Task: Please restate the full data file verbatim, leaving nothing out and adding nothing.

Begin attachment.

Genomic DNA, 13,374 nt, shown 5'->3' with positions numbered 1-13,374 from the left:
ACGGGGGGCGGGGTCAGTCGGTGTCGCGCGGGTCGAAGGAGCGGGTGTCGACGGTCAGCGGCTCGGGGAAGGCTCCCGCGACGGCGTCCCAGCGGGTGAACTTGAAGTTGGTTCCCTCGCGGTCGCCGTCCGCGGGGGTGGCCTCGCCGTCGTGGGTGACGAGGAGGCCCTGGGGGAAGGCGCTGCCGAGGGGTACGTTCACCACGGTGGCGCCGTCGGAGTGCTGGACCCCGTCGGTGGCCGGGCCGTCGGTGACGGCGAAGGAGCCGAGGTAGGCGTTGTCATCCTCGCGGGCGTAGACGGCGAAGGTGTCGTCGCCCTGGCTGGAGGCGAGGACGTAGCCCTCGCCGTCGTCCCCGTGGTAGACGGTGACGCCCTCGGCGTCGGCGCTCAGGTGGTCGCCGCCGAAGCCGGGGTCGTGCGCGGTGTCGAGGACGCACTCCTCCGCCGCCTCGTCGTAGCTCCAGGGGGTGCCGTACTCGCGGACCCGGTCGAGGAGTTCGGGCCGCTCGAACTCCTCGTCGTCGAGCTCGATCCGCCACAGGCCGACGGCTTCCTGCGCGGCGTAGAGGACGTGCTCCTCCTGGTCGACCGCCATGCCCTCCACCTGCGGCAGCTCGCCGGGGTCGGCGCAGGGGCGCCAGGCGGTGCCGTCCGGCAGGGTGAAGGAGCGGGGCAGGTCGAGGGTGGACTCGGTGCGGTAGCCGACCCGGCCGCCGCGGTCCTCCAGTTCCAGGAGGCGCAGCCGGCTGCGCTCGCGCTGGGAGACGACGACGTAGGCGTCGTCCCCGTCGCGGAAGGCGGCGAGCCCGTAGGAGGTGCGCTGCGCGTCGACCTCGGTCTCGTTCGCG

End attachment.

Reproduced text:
Genomic DNA, 13,374 nt, shown 5'->3' with positions numbered 1-13,374 from the left:
ACGGGGGGCGGGGTCAGTCGGTGTCGCGCGGGTCGAAGGAGCGGGTGTCGACGGTCAGCGGCTCGGGGAAGGCTCCCGCGACGGCGTCCCAGCGGGTGAACTTGAAGTTGGTTCCCTCGCGGTCGCCGTCCGCGGGGGTGGCCTCGCCGTCGTGGGTGACGAGGAGGCCCTGGGGGAAGGCGCTGCCGAGGGGTACGTTCACCACGGTGGCGCCGTCGGAGTGCTGGACCCCGTCGGTGGCCGGGCCGTCGGTGACGGCGAAGGAGCCGAGGTAGGCGTTGTCATCCTCGCGGGCGTAGACGGCGAAGGTGTCGTCGCCCTGGCTGGAGGCGAGGACGTAGCCCTCGCCGTCGTCCCCGTGGTAGACGGTGACGCCCTCGGCGTCGGCGCTCAGGTGGTCGCCGCCGAAGCCGGGGTCGTGCGCGGTGTCGAGGACGCACTCCTCCGCCGCCTCGTCGTAGCTCCAGGGGGTGCCGTACTCGCGGACCCGGTCGAGGAGTTCGGGCCGCTCGAACTCCTCGTCGTCGAGCTCGATCCGCCACAGGCCGACGGCTTCCTGCGCGGCGTAGAGGACGTGCTCCTCCTGGTCGACCGCCATGCCCTCCACCTGCGGCAGCTCGCCGGGGTCGGCGCAGGGGCGCCAGGCGGTGCCGTCCGGCAGGGTGAAGGAGCGGGGCAGGTCGAGGGTGGACTCGGTGCGGTAGCCGACCCGGCCGCCGCGGTCCTCCAGTTCCAGGAGGCGCAGCCGGCTGCGCTCGCGCTGGGAGACGACGACGTAGGCGTCGTCCCCGTCGCGGAAGGCGGCGAGCCCGTAGGAGGTGCGCTGCGCGTCGACCTCGGTCTCGTTCGCG